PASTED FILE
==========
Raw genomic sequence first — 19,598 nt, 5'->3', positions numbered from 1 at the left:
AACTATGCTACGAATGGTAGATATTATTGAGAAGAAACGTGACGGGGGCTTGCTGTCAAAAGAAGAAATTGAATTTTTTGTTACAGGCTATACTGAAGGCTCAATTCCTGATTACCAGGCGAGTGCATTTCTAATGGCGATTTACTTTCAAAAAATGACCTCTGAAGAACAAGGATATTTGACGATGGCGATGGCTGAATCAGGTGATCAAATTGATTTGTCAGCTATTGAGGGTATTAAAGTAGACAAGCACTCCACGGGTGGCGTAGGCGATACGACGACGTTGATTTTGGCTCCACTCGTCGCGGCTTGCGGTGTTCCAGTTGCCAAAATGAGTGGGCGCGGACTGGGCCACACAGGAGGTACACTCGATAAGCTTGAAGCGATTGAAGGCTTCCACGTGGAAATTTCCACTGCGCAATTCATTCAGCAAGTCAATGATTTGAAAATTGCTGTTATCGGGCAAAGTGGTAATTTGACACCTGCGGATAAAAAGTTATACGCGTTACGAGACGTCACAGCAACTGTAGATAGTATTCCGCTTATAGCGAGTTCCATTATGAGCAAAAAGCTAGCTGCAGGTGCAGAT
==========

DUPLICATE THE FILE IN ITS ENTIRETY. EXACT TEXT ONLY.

Raw genomic sequence first — 19,598 nt, 5'->3', positions numbered from 1 at the left:
AACTATGCTACGAATGGTAGATATTATTGAGAAGAAACGTGACGGGGGCTTGCTGTCAAAAGAAGAAATTGAATTTTTTGTTACAGGCTATACTGAAGGCTCAATTCCTGATTACCAGGCGAGTGCATTTCTAATGGCGATTTACTTTCAAAAAATGACCTCTGAAGAACAAGGATATTTGACGATGGCGATGGCTGAATCAGGTGATCAAATTGATTTGTCAGCTATTGAGGGTATTAAAGTAGACAAGCACTCCACGGGTGGCGTAGGCGATACGACGACGTTGATTTTGGCTCCACTCGTCGCGGCTTGCGGTGTTCCAGTTGCCAAAATGAGTGGGCGCGGACTGGGCCACACAGGAGGTACACTCGATAAGCTTGAAGCGATTGAAGGCTTCCACGTGGAAATTTCCACTGCGCAATTCATTCAGCAAGTCAATGATTTGAAAATTGCTGTTATCGGGCAAAGTGGTAATTTGACACCTGCGGATAAAAAGTTATACGCGTTACGAGACGTCACAGCAACTGTAGATAGTATTCCGCTTATAGCGAGTTCCATTATGAGCAAAAAGCTAGCTGCAGGTGCAGAT